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**Tairaku 太楽****Administrator/Performer**- From: Tasmania
- Registered: 2005-10-07
- Posts: 3225
- Website

Let us applaud Bruce's elegant and clear interval practice study.

This is based on Steve Lacy's concept. He suggests just going through on interval at a time and playing it over and over until you "own" the interval. On his sax that must have been a good concept because soprano is notoriously difficult to play in tune. But he didn't have to grapple with meri notes! So this is equally important for us.

The first half are ascending intervals and the second half are descending. So even if you just stick to the ascending that is comprehensive.

I'm going to print it out and carry it around with me.

Thanks Bruce.

'Progress means simplifying, not complicating' : Bruno Munari

http://www.myspace.com/tairakubrianritchie

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**bblyman2000****Member**- From: Ronkonkoma NY
- Registered: 2007-04-12
- Posts: 15

Hi Everyone - To answer Tairaku's question about the number of possibilites of 23 intervals that would be the factoral of 23 which is: 1*2*3*4 etc. to 23 which equals = 25852016738884976640000. This woud be tne number of possible combinations if I did the math right. For those interested I have the possible combinations of 3 number (6), four numbers (24) and five numbers (120) written out. These can be applied to any type of scale and worked through one degree of the scale at a time through out the entire range of the shakuhachi. If your tired of standard western modes and scales you can always apply these patterns to Souht Indian Classical music scales which total 72. If interested you can contact me and I'll email you the number combinations. If a friend of mine can scan the South Indian scale chart that I have I'll email that also. For the South Indian Scales you could also check out this website or I'm sure many others: http://ecmc.rochester.edu/rdm/pdflib/mela.pdf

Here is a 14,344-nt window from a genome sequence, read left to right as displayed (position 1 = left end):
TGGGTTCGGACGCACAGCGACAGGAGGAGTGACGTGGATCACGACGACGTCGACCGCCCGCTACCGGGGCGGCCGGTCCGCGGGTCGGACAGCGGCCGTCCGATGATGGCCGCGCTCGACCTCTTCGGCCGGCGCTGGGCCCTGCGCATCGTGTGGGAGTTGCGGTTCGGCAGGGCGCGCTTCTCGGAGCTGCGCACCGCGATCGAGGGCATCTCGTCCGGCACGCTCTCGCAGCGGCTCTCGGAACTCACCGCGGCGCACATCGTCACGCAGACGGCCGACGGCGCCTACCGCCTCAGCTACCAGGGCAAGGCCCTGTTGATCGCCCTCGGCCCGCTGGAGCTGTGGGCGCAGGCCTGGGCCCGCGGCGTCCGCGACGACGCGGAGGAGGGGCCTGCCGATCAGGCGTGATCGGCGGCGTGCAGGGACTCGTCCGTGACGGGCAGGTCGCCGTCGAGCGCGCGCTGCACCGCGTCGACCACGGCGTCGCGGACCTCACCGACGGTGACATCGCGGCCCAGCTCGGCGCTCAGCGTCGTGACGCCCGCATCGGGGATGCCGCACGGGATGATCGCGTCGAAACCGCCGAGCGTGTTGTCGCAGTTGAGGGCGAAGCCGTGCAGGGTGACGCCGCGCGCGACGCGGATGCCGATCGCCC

My email address is: bblyman2000@yahoo.com.

Of course to really make it interesting you could start applying various different rhythmic patterns to these exercises making the number of combinations astronomical !!!

Hope this helps anyone who didn't have enough things to practice.

Keep on playing and be well, Bob.

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**Jim Thompson****Moderator**- From: Santa Monica, California
- Registered: 2007-11-28
- Posts: 421

Hey Everybody,

So, let me see.25852016738884976640000 possible intervals. This is the kind of thing that happens when you rely too much on intellectual approaches to performing. I suggest a more organic approach to interval study. How about looking at any piece your currently working on and get deeply in to the the intervals in that piece? You can pick the difficult intervals or just work on the entire piece one interval at a time. That'll give you plenty to do and it will all be very relevant.

Cheers

Jim

" Who do you trust , me or your own eyes?" - Groucho Marx

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**Tairaku 太楽****Administrator/Performer**- From: Tasmania
- Registered: 2005-10-07
- Posts: 3225
- Website

## Jim Thompson wrote:

Hey Everybody,